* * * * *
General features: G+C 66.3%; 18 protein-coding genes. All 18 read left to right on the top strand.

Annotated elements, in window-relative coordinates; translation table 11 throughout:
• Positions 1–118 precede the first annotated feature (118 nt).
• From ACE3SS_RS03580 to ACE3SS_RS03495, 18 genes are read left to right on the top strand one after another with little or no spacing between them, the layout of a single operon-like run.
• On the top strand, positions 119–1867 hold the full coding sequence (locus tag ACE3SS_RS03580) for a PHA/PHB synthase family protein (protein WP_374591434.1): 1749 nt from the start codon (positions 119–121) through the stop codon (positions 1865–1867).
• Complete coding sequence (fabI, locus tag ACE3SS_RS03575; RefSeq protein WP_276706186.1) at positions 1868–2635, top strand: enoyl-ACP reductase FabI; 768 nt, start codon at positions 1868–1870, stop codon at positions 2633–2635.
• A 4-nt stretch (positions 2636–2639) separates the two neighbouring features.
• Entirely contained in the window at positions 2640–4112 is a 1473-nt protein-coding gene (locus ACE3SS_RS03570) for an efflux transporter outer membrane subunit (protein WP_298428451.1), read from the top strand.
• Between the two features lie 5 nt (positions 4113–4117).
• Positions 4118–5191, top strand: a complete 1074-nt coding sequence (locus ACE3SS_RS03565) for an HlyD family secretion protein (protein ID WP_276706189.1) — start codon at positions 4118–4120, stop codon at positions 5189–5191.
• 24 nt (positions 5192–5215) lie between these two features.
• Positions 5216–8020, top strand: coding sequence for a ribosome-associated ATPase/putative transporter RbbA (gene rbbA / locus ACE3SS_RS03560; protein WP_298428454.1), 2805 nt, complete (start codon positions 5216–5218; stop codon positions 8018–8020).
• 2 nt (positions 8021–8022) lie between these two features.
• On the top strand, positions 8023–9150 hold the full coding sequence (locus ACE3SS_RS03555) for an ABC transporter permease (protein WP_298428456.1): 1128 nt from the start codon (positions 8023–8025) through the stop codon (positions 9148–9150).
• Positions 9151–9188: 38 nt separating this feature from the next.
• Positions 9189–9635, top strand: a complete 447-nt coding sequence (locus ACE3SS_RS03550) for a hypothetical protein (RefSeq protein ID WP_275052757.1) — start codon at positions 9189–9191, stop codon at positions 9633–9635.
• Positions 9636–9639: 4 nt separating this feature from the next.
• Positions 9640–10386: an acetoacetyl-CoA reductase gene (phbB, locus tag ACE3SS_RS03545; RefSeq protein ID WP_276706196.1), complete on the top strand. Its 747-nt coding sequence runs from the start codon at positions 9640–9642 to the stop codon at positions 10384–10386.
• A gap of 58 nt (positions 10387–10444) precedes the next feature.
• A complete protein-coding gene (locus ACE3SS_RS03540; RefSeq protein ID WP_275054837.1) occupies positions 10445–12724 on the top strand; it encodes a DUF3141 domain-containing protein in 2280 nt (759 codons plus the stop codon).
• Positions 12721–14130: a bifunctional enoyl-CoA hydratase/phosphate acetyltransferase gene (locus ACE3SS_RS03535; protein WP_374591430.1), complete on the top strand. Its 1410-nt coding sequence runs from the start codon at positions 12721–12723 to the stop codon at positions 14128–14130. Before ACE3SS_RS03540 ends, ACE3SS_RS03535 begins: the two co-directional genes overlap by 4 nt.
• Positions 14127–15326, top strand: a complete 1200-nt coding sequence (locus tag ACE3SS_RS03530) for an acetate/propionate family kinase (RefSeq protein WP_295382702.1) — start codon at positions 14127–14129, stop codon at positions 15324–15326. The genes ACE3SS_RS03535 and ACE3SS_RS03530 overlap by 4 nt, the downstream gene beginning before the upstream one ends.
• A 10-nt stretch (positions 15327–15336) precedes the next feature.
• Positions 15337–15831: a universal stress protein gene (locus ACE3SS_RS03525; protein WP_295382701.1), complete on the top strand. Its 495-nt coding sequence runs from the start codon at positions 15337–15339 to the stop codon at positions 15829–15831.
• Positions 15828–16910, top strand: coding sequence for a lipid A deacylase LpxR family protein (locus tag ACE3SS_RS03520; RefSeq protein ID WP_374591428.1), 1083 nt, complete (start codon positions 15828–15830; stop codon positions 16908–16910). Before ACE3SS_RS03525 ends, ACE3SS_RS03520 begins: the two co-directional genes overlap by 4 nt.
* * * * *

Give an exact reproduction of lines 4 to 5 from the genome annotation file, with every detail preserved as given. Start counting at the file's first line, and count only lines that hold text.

• From ACE3SS_RS03580 to ACE3SS_RS03495, 18 genes are read left to right on the top strand one after another with little or no spacing between them, the layout of a single operon-like run.
• On the top strand, positions 119–1867 hold the full coding sequence (locus tag ACE3SS_RS03580) for a PHA/PHB synthase family protein (protein WP_374591434.1): 1749 nt from the start codon (positions 119–121) through the stop codon (positions 1865–1867).